Suns News

Suns Acquire Brooks at Trade Deadline Wire

Brooks is averaging 11.6 points and 3.8 assists a game this season.
(Bill Baptist/NBAE/Getty Images)
By Stefan Swiat, Suns.com
Posted: Feb. 24, 2011

Up until five minutes before the passing of the trade deadline, the Suns appeared as if they were going to stand pat with their roster for the remainder of the season. But in the NBA, a team's destiny can change in an instant.

In the last few moments leading up to the trade deadline, the Suns sent backup point guard Goran Dragic and a lottery-protected first-round pick to Houston for point guard Aaron Brooks. Brooks, a speedy point guard in his fourth year out of Oregon, is averaging 11.6 points and 3.8 assists a game this season.

“This provided a terrific opportunity for us to improve our backcourt and add an exciting player to our second team, which is so important to our success,” Suns President of Basketball Operation Lon Babby said. “We felt that we could improve and that could take a lot of pressure off of our starters, in particular, Steve Nash.”

Last season, the 6-0, 161-pound Brooks averaged a career-best 19.6 points and 5.3 assists a night on 40-percent shooting from three-point land. For his efforts he was named the 2009-10 NBA’s Most Improved Player.

“He can score at the highest level and he’s had games in the high 30s and 40s,” Suns General Manager Lance Blanks said. “He’s put his team on his back and won games. He’s not afraid to make or take big shots and is a point guard who has the ball in his hands a lot; which is something that this system offers.”

Dragic’s 7.4 points and 3.1 assists a game this season was nearly what he averaged during the 2009-10 campaign, except his field goal percentage dropped from 45 percent to 42 and his three-point percentage dropped from 39 percent to 28 percent. The Suns front office personnel believe the move can help solidify a bench in need of some consistency.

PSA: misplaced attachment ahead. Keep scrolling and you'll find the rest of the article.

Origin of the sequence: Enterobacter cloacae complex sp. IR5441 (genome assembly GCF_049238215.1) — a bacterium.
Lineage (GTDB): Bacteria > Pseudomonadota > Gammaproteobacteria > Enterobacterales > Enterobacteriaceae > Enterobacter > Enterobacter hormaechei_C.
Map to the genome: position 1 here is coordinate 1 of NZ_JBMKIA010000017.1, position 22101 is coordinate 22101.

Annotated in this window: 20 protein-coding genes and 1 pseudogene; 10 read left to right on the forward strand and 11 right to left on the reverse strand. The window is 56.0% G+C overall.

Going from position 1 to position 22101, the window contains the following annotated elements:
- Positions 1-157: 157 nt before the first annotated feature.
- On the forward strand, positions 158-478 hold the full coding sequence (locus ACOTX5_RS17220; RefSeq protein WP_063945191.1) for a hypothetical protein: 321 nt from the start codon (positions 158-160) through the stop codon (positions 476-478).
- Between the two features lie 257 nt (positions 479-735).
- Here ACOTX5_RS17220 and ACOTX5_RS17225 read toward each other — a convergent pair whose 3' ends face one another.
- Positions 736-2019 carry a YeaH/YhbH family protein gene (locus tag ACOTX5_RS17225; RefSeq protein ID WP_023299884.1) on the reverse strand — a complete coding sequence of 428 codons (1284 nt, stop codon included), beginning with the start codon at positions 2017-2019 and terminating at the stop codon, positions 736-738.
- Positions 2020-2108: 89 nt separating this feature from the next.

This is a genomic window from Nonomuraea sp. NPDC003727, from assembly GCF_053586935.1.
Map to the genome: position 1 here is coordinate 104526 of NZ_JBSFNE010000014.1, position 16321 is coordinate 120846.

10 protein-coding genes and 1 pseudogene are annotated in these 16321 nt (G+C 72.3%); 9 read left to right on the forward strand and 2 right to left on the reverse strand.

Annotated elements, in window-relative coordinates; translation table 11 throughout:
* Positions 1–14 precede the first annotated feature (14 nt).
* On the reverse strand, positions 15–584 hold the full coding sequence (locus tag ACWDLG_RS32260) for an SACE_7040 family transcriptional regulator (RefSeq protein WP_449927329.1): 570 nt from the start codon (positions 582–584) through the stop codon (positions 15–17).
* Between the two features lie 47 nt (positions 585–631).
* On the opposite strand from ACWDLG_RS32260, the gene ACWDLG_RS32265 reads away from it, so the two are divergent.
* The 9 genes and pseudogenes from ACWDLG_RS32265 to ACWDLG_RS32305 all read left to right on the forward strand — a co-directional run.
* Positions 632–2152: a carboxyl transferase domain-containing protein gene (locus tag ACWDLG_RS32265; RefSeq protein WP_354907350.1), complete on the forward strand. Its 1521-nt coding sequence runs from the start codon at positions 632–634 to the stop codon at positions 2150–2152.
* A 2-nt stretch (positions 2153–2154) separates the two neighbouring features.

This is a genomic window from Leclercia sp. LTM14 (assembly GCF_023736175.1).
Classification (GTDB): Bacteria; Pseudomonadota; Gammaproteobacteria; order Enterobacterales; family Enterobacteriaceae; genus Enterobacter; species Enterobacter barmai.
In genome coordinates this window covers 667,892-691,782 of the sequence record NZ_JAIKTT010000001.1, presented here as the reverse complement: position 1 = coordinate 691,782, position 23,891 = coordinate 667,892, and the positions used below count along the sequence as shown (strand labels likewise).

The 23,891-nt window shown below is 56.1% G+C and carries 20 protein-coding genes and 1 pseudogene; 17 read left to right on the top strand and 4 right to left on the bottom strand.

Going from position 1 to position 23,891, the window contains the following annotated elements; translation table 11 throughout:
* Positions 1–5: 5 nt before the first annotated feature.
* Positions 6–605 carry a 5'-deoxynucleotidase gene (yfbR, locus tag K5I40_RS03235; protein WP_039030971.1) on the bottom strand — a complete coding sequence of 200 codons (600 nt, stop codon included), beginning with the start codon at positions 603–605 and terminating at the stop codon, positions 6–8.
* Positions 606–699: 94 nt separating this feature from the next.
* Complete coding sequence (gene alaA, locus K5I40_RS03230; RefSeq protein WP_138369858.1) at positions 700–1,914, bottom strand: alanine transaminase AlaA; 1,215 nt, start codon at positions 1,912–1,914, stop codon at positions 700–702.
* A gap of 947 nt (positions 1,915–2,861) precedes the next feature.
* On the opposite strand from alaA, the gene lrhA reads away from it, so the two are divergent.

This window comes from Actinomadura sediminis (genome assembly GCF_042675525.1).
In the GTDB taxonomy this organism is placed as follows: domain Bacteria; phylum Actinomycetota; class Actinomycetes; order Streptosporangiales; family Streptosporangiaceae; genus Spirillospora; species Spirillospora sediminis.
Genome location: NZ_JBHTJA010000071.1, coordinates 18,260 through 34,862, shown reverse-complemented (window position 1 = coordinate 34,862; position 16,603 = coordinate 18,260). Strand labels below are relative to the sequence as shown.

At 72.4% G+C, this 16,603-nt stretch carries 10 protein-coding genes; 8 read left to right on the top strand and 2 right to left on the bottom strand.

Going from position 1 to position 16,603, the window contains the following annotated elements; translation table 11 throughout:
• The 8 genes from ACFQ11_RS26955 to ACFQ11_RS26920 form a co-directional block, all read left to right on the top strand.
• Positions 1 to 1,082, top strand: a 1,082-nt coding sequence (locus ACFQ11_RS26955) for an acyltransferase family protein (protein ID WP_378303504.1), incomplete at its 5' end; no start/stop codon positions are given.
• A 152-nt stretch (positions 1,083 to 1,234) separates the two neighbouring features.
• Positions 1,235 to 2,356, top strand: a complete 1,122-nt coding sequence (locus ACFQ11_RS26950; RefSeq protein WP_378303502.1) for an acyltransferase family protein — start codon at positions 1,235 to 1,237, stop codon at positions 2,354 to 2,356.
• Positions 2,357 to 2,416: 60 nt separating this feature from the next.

The Rockets appraoched the Suns with this proposed deal within 48 hours of the deadline passing, and although members of the Suns front office were content with not making any further moves this season, they also thought it would be wise to remain open-minded to any deals that made sense for the betterment of the franchise.

“It came together quickly at the end,” Babby said. “We have said all along that we didn’t expect to do anything, while continuing to do our due diligence. That was an accurate statement, but as I said, sometimes things come your way that you don’t expect and you have to be prepared to respond to them.”

By averaging 8.4 more points a game than he had during the 2008-09 season, Brooks registered the largest scoring increase of any NBA player during the 2009-10 season. In addition, Brooks also led the league in three-point field goals made with 209 and became just the sixth player in league history to tally at least 200 three-pointers and 400 assists in a single season.

In exchange, Phoenix will send Houston Dragic, as well as its 2010 draft pick unless the Suns miss the playoffs. If the Suns’ pick becomes a lottery pick because the Suns don’t advance to the postseason, the Rockets will receive the first-round draft pick acquired by the Suns in their six-player deal with the Magic.

Therefore, under no circumstances will the Rockets receive a lottery pick out the deal.

“From the basketball perspective, it was a function of attacking the known vs. the unknown of the draft,” Blanks said. “We know where we are relative to the playoff situation and we know that there was an opportunity to get better. And we also know, that regardless of what pick you might get, that there aren’t many players like this one under any scenario.”

One matter that Babby and Blanks wanted to make clear was the Brooks was not brought to Phoenix to be the heir apparent to Nash. The two highest-ranking members of the Suns’ basketball operations department believe that Nash is a once-in-a-generation talent.

“I could go through a laundry list of guys that have come through this league and the guys that would fit into the class of Steve aren’t that long,” Blanks said. “Aaron will need to carve his own path and create his own way.

"I believe we’ll be able to give him an opportunity to do that because this system fits his style of play extremely well. But to suggest that this is the heir apparent to Steve; that doesn’t exist right now.”

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